- All throughout the summer and into the preseason, I couldn’t escape the hype surrounding the SEC East. Florida returned all five starters from an NCAA Tournament team. Kentucky was reloading with another powerful John Calipari recruiting class. Georgia was the sleeper extraordinaire with two all-SEC caliber players. Tennessee and Vanderbilt returned enough talent to be formidable foes for the entire season. Some experts even had the SEC in the discussion with the Big 12 and Big East as the second best conference in the nation after the Big Ten, especially if Mississippi State incorporated Renardo Sidney and Dee Bost and another SEC West squad surprised the masses. As we sit here five days before Christmas, I can’t help but label the SEC as a major disappointment thus far in the 2010-11 campaign. In fact, I’d go as far as to say Vanderbilt may be the class of the lot. Tennessee has continued their bipolar ways of overachieving as a plucky underdog and folding their tent when expectations begin the mount, plainly evident by quality wins over Villanova and Pittsburgh followed by back-to-back losses to sneaky mid-major Oakland and a middling Atlantic 10 team in Charlotte. Kentucky has collected wins over Washington and Notre Dame, but obvious flaws at the point (Brandon Knight is more of a scoring off-guard) and a gaping hole at center leave the Wildcats young and vulnerable. Florida and Georgia are glaring examples of a lesson we should all learn: just because a team returns a large chunk of their talent, it doesn’t mean they’re going to dramatically improve. Finally, the SEC West has proven to be nothing short of a disaster site, with their six representatives already having suffered defeats at the hands of Iowa, Rutgers, South Florida, UAB, Dayton, East Tennessee State, Florida Atlantic, Coastal Carolina, Nicholls State, Saint Peter’s, UNC-Asheville, Samford, Jacksonville, Campbell and Presbyterian (to be fair, Auburn represents a healthy chunk of those truly embarrassing losses).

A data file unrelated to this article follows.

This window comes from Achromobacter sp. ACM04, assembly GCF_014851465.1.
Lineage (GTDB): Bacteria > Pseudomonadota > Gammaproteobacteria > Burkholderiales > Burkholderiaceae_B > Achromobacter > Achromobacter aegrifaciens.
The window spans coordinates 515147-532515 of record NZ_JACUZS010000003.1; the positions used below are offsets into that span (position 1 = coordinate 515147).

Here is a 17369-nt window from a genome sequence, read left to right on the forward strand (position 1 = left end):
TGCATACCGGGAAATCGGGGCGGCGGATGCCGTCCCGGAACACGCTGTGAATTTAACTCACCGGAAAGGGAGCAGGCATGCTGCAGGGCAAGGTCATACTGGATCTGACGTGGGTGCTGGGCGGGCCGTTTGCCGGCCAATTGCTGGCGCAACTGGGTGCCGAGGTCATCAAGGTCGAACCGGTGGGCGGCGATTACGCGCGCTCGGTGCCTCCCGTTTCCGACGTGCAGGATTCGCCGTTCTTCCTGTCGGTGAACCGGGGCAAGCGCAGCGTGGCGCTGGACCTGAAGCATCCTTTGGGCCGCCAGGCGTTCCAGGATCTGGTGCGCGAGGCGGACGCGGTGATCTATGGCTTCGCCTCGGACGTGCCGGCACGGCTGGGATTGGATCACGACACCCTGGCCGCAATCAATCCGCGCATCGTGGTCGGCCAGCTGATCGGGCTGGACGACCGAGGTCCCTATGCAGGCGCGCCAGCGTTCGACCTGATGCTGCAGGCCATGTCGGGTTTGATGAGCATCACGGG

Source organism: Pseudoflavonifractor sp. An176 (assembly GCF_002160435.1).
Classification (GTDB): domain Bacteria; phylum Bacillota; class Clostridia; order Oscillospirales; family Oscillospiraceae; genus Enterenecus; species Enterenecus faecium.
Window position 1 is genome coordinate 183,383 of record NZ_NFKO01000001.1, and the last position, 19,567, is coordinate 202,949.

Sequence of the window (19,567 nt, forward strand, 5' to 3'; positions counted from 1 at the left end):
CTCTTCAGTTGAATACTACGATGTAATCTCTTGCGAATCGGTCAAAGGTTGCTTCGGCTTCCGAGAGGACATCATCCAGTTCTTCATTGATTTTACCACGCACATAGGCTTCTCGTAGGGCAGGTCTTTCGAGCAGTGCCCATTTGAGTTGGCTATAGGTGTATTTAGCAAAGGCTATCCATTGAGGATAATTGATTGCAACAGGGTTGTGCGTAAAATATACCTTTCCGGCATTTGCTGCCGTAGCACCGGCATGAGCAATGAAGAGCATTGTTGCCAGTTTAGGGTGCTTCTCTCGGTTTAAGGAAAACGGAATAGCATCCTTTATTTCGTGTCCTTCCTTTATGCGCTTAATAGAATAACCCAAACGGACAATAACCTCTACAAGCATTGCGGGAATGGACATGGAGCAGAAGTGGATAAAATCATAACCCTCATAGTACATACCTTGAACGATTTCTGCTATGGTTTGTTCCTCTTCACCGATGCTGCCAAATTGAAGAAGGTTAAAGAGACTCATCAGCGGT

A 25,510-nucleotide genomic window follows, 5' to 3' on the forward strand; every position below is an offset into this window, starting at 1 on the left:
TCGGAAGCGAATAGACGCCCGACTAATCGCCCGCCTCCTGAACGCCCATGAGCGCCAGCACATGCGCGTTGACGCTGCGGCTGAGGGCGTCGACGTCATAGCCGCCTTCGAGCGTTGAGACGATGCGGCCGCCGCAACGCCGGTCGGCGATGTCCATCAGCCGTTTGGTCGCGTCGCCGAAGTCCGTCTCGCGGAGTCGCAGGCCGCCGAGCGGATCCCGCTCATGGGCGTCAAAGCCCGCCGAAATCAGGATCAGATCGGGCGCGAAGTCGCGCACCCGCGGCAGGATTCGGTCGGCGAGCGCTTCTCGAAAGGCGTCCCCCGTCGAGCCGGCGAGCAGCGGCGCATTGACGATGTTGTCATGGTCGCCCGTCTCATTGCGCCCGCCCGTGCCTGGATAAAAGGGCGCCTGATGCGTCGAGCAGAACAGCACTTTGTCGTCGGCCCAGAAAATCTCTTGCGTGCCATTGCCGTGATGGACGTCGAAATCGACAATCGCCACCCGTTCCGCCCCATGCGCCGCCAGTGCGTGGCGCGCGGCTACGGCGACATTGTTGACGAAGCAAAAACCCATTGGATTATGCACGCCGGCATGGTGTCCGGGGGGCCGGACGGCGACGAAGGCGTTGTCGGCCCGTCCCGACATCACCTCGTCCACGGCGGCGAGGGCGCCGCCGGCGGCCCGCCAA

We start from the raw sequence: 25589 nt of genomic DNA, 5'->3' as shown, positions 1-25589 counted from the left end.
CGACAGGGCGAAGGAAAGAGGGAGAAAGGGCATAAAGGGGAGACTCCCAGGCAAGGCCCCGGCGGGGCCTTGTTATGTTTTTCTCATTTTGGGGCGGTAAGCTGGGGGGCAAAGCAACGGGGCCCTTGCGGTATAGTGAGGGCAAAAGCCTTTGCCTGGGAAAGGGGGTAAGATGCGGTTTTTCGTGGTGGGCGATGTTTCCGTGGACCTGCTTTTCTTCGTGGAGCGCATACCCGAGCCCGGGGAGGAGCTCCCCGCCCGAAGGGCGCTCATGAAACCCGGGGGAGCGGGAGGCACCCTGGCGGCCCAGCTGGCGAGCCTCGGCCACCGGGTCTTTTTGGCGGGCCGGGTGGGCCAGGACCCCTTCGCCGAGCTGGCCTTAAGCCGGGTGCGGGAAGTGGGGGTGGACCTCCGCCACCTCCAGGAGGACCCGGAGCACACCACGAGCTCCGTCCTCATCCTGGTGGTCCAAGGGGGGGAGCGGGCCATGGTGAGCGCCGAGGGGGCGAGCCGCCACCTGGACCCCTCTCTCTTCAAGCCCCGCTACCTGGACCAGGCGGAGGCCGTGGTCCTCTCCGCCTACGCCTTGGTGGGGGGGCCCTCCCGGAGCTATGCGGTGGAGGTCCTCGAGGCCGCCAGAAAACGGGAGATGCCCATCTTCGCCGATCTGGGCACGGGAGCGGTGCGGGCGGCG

- Didn’t Cincinnati and Northwestern learn anything from Virginia Tech last season? Admittedly, the non-conference slate isn’t quite as desolate at Seth Greenberg’s from a year ago. The Bearcats handled Dayton convincingly, beat a meager Oklahoma team by 10 over the weekend and will face rival Xavier in January. Northwestern did manage to beat Creighton and Georgia Tech at home and may face St. John’s this week.  Unless one of those opponents dramatically turns around their season—it would be foolish to count out Xavier at this early juncture, especially the way Tu Holloway is performing—there may not be an NCAA Tournament team to be seen and both Cincinnati and Northwestern will have giant black marks on their portfolios come March: non-conference strength of schedules in the 300 range. If you think the committee doesn’t factor in this part of the schedule that major conference teams can fully control, you’re greatly mistaken. As impressive as Cincinnati and Northwestern’s unblemished records look today, and I will concede that the momentum and confidence gained by accumulating win after win as opposed to an approach like Gonzaga or Michigan State can be extremely valuable, this strategy fails to prepare a program for the rigors of the conference schedule that follows. If an NCAA Tournament bid is garnered, it’ll be programs like Gonzaga and Michigan State that benefit when the seeds are announced.